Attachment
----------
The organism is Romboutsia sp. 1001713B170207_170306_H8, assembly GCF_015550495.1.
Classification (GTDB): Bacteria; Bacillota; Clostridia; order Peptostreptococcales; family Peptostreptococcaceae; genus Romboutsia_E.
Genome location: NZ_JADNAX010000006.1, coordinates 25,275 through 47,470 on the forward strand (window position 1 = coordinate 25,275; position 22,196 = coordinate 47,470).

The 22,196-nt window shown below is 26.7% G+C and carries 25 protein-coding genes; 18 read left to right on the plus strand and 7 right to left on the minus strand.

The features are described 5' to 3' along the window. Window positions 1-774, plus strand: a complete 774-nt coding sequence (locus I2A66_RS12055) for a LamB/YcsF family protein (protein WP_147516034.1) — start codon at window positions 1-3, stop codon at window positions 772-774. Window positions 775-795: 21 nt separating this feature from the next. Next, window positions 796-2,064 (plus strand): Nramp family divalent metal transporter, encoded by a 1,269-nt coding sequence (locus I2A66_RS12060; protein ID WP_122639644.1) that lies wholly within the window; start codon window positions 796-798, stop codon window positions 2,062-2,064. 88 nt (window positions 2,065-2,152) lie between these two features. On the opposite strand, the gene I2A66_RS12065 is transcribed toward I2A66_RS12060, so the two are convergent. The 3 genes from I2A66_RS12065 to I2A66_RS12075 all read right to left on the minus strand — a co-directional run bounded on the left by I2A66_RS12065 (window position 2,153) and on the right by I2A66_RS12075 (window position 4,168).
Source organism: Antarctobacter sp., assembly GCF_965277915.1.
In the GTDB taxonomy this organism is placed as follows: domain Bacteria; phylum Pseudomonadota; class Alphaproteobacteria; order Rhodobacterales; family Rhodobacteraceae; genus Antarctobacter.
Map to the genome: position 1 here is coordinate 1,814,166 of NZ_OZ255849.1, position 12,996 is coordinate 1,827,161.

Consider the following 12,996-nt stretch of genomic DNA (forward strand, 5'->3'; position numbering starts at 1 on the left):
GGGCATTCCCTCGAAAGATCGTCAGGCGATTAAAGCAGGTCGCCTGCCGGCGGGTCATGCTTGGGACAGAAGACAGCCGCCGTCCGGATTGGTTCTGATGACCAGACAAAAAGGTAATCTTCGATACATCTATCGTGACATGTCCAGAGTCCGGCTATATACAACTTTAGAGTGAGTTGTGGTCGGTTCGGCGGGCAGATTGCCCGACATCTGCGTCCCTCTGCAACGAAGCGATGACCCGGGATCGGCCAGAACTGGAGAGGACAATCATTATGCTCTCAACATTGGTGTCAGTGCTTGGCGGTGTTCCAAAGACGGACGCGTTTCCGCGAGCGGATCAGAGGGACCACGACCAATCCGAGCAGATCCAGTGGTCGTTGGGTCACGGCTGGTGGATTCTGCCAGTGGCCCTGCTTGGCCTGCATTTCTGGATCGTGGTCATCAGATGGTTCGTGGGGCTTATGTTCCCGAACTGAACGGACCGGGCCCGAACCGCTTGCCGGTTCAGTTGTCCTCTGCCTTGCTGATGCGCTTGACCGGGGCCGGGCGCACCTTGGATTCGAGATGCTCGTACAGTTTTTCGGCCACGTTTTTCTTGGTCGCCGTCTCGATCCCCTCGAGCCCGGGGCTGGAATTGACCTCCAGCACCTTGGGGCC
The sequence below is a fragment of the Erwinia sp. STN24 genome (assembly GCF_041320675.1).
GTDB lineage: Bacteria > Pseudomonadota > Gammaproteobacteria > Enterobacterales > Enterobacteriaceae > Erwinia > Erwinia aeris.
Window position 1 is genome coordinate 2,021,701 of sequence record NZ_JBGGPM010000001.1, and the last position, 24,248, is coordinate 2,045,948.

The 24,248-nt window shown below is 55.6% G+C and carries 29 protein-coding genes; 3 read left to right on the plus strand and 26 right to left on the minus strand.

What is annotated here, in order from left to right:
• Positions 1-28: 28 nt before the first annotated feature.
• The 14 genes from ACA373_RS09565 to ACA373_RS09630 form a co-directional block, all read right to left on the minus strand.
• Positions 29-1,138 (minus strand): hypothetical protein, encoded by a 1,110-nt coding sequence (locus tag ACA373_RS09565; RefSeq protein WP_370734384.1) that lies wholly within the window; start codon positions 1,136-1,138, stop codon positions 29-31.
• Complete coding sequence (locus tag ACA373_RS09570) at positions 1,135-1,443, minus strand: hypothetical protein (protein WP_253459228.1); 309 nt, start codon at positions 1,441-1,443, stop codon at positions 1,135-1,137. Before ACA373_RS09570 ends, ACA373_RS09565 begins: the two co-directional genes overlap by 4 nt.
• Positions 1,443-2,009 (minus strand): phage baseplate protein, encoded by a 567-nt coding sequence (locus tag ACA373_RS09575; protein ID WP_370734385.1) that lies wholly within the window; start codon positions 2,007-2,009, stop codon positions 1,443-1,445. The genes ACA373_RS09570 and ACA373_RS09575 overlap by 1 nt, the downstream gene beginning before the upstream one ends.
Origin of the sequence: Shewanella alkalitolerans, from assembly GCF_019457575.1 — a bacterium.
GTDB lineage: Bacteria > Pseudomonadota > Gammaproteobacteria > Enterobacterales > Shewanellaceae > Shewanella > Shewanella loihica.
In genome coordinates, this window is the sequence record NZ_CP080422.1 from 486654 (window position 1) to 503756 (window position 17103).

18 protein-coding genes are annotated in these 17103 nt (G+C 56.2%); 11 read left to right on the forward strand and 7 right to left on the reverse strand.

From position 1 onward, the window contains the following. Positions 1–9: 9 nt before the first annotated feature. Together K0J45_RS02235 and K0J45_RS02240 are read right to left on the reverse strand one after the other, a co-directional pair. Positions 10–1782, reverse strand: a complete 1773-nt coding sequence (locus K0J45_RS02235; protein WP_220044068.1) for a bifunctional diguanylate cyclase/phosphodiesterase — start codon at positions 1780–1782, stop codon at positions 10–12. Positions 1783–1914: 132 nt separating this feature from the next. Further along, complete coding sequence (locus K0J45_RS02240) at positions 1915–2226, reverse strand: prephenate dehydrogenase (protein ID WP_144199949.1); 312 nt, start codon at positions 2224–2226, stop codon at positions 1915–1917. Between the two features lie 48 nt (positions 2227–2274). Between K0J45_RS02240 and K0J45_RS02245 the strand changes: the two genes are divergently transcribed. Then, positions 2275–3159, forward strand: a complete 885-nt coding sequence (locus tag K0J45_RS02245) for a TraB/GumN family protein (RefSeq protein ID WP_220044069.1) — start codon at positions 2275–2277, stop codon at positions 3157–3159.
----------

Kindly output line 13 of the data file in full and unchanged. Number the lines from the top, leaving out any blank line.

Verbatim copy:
Window position 1 is genome coordinate 2,021,701 of sequence record NZ_JBGGPM010000001.1, and the last position, 24,248, is coordinate 2,045,948.